When you invest in anything, you expect some degree of certainty as to what will happen to its value.
Assuming a major global event like, let’s say, a global health crisis or multi-country conflict doesn’t happen, you can expect your investment to go up a little or down a little, based upon wider market conditions.
But some modern investment vehicles – which we can describe euphemistically as ‘speculative’ at best – can increase in value wildly or tank spectacularly….see YouTuber-turned-boxer Logan Paul’s incredible purchase of an NFT for $623,000 (£544,000) that is now worth a cool $10 (£8.75).
Even though NFTs are effectively gambling, they remain unregulated and open to people of all ages to purchase, and many sports clubs and leagues have come under fire for promoting non-fungible tokens despite the fact they could lose their owners a significant amount of money.
And yet, powering along on the inside rail to take the lead, comes horse racing, which now has its own entry into the NFT space.
But what is OmniHorse, who is behind it and should you avoid it at all costs?
What are NFTs?
In case the whole NFT thing has passed you by, here’s a quick recap.
A non-fungible-token (NFT) is a unique digital identifier that cannot be replicated in any way, and so the owner of an NFT knows that they have in their possession a one-of-a-kind investment. That, in theory, is where the value is.
Bands and singers have released albums as NFTs, while sports clubs have sold artwork and even developed trading card games as a way of cashing in on the craze.
Unfortunately, said ‘craze’ seems to have lost its stamina – like a horse falling at the final flight when clear. NFTs are now trading at roughly 97% less than their January 2022 highs, with many facets of the digital sector, including cryptocurrencies, experiencing a similar crash.
And yet they still remain unregulated in the UK, despite the misery they have caused many, and so the question remains is now really the time for horse racing to be launching its own cash-grab of such a volatile and – right now at least – largely worthless asset class?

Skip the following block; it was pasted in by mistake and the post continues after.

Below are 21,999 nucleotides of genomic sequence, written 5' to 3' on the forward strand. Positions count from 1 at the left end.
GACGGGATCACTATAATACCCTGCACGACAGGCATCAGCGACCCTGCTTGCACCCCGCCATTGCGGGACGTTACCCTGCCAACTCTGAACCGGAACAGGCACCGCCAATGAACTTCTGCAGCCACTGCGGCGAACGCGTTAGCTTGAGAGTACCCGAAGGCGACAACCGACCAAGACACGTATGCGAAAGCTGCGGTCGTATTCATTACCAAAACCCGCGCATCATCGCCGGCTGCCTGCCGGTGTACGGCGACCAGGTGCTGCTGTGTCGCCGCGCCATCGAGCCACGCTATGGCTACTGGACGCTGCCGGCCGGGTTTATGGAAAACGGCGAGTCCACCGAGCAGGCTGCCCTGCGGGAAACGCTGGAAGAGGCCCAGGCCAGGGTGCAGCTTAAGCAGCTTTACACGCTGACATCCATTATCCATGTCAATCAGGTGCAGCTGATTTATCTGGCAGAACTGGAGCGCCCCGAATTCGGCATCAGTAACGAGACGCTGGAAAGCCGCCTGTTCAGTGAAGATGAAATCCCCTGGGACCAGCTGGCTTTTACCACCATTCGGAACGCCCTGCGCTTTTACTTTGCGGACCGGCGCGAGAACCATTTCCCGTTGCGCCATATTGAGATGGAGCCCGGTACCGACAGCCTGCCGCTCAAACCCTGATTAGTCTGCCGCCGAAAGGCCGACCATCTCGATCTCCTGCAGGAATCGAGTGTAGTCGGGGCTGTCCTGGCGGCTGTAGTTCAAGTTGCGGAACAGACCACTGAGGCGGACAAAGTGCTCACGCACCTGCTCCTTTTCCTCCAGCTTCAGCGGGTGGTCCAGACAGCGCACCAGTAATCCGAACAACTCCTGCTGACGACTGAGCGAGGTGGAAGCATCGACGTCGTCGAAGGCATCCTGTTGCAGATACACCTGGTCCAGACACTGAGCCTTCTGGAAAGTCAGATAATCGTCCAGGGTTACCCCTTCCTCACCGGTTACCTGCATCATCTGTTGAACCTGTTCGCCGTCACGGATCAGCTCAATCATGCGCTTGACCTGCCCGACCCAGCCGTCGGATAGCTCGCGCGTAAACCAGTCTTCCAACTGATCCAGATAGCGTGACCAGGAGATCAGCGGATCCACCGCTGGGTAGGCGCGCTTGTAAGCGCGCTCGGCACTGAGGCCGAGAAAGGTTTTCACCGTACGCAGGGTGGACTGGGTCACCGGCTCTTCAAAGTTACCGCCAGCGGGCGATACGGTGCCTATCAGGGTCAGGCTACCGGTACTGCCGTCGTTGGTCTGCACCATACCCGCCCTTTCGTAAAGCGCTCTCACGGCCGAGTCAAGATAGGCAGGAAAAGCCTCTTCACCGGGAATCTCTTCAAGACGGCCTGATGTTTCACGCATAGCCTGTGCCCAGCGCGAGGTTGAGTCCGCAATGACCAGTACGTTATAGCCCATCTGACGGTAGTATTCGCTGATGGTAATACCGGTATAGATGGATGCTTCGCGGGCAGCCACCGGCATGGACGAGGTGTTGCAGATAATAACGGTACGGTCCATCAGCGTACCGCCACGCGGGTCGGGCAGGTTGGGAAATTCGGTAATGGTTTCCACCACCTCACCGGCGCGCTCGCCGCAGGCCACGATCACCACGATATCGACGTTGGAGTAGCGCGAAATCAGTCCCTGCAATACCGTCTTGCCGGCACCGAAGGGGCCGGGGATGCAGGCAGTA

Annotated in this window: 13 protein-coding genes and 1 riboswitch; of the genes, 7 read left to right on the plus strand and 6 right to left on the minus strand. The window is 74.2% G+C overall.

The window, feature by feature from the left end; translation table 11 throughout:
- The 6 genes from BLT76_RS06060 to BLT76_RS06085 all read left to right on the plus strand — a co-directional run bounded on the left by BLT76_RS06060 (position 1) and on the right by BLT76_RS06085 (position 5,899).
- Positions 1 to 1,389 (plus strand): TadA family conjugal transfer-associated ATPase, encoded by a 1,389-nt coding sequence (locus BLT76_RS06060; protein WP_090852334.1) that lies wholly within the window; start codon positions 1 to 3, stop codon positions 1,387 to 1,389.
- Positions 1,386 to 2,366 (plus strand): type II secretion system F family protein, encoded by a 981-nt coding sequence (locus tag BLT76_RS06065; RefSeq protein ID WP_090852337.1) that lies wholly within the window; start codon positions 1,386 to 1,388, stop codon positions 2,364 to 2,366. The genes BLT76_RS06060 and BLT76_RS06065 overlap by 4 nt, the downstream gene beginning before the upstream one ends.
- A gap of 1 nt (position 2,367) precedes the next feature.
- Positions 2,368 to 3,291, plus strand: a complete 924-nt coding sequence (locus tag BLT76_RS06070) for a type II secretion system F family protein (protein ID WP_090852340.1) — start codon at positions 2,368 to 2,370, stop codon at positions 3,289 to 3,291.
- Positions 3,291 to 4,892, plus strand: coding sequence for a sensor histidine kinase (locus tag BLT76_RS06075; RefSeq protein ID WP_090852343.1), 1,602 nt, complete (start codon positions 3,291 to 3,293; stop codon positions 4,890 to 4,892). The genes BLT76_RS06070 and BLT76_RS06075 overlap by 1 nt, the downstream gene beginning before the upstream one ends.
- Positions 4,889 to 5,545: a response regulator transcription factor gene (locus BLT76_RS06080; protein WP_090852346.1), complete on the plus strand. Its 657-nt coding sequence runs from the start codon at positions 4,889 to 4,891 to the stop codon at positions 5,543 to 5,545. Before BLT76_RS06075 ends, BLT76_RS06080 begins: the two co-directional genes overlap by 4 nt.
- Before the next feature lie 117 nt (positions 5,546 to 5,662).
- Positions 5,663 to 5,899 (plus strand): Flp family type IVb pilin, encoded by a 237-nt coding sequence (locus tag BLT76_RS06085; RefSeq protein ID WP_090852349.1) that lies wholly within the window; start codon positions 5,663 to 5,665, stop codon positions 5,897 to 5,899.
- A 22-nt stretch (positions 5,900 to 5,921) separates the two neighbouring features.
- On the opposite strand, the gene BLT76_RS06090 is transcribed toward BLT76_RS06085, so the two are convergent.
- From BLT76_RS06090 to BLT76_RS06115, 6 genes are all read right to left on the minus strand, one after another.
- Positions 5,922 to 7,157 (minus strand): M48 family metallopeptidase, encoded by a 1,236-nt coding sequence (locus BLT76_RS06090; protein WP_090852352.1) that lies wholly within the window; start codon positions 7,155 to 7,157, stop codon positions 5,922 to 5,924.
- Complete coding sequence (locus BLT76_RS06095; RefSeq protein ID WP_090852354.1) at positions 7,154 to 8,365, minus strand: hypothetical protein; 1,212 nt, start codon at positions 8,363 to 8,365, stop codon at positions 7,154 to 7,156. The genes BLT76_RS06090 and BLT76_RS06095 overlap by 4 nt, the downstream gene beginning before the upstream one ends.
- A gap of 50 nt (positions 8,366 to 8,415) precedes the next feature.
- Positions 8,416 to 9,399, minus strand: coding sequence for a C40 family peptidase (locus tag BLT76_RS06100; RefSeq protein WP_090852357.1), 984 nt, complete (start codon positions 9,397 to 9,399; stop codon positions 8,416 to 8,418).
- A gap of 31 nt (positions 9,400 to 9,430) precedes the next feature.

What Is OmniHorse?
In layman’s terms, OmniHorse is a range of horse racing based NFTs launched by Amo Racing, the ownership team led by former football agent Kia Joorabchian.
Joorabchian has amassed more than £2 million in prize money thanks to a series of high profile wins on the Flat, and he has decided to reinvest that finance back into his own NFT project.
Now, here’s where things get complicated. Each OmniHorse NFT has a value linked to the physical racehorse that they represent, which have been handpicked by the Amo Racing team.
If the horse’s real-world value increases as a result of its performances out on the track, then the stock of its associated NFT will rise as well.
We are releasing NEW NFTs -🐴Distinguished Lady TODAY!
Rated at 73, this 2yo filly finished very strong yesterday, winning 1st place out of 9 in Chelmsford! She has shown her huge potential in only 4 races!
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— Omnihorse (@omnihorse_NFT) October 27, 2022
This is a unique proposition, as typically the value of an NFT is linked to a) buyer hype and b) wider market conditions. But OmniHorse’s tokens will instead rise and fall based upon a horse’s results.
Effectively, Amo Racing will finance the training and upkeep of their horses via the cryptocurrency raised from the sale of OmniHorse NFTs, and so there’s plenty of reasons why they will want the value of their tokens to remain high.
A New Way to Own a Racehorse
You should only ever take financial advice from a trained professional, and understand that all digital investments are bound by the laws of the market – they can lose all value in the blink of an eye.
But the OmniHorse project is an interesting take on racehorse ownership, at a time when investment in the sport is facing a rocky road.
The cost of living crisis this winter is likely to see a slump in ‘leisure spending’, a category which racehorse ownership will clearly fall under. Even though new platforms are coming along and making it easier to own a ‘micro’ share in a horse, rather than the animal outright, the demand for casual ownership is likely to decrease accordingly in the months ahead.
A Flat horse costs around £22,000 a year in training fees and expenses, and of course there is no guarantee of a return on investment – most part-owners at the bottom end simply do it for the love of the sport.
When you factor in the mediocre prize money offered outside of the major meetings and races, there’s further concern that the ‘grassroots’ of British racing may slip away unless the economy is righted soon.
So will OmniHorse prove to be a revolutionary force in racehorse ownership, or will it prove to be a money-losing fad like many other NFT projects?